Welcome to the Playoffs
THESE DAYS, PLAYOFF EXPECTATIONS go hand-in-hand with Suns basketball. Phoenix fans have thrived on the intensity of the postseason for years. At the start, though, the playoffs were anything but a guarantee.
|Connie Hawkins was one of the original high flyers.|
The First Trip
34 and 20!
The accomplishments of the '69-70 season started with the addition of key veterans. General Manager Jerry Colangelo sent 1968 first-round draft pick Gary Gregor to Atlanta for power forward Paul Silas. While Gregor had distinguished himself as a strong outside shooter, Colangelo felt he needed to beef up the inside game. That's exactly what he did with Silas.
In June, the Suns took an even bigger step in solidifying the front line, winning the rights to American Basketball Association offensive superstar Connie Hawkins. The 6-8 forward, who spent two legendary seasons in the ABA and another with the Harlem Globetrotters, brought immediate credibility to a franchise which, two months earlier, lost a coin flip to Milwaukee for the top pick in the 1969 NBA Draft. That pick would have brought UCLA center Lew Alcindor, who later changed his name to Kareem Abdul-Jabbar, to Phoenix.
The Suns might not have had Kareem, but the "Hawk" was dazzling in his own right. The reputation of Connie Hawkins had grown to legendary proportions as he dazzled on the school-yard courts in his native Manhattan. But for all his style and skill, he failed to live out his lifelong dream of playing in the NBA until he was in his prime.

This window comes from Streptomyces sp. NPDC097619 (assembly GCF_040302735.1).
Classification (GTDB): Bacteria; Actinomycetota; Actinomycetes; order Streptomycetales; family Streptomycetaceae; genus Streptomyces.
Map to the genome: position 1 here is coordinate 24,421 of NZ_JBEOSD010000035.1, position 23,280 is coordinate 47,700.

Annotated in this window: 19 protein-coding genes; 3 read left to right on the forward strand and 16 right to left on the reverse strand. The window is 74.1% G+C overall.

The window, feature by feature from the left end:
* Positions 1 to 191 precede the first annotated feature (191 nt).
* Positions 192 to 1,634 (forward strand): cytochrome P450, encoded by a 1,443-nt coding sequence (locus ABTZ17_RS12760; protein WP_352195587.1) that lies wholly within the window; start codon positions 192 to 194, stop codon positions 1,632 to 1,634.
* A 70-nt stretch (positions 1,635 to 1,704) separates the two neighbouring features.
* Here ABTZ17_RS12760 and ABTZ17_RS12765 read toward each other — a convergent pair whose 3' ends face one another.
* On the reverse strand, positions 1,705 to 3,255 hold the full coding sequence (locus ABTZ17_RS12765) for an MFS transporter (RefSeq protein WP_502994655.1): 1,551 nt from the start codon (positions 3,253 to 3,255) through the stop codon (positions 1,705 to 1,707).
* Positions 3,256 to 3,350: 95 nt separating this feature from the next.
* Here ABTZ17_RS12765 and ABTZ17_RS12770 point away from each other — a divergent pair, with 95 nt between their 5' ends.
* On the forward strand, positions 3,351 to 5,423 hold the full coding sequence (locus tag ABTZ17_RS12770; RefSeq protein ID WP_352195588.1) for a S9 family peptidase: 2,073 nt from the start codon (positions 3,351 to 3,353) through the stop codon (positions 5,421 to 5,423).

In 1961, as a naive college freshman, he was linked to an investigation into a college basketball betting scandal and although proven innocent of any wrongdoing, the innuendo cost him his scholarship to the University of Iowa and "blacklisted" him in the NBA.
So, for seven years of his playing prime, the Hawk bounced around basketball's hinterlands until David and Roslyn Litman, two attorneys who had become friends with Hawkins during his ABA stay in Pittsburgh, filed a $6 million lawsuit against the league on his behalf.
The legal action caught the NBA's attention and plans were immediately set into motion to bring Hawkins into the league. The NBA focused on strengthening its newest teams: Seattle, Chicago, Milwaukee and Phoenix. The Bulls, because of their early success, and Bucks, because of Alcindor, were eliminated from consideration.
Who was actually present at the coin flip between Seattle and Phoenix, or even if the coin came up heads or tails was not known outside the inner sanctum of the NBA. The final result was that the rights to Hawkins belonged to the Suns.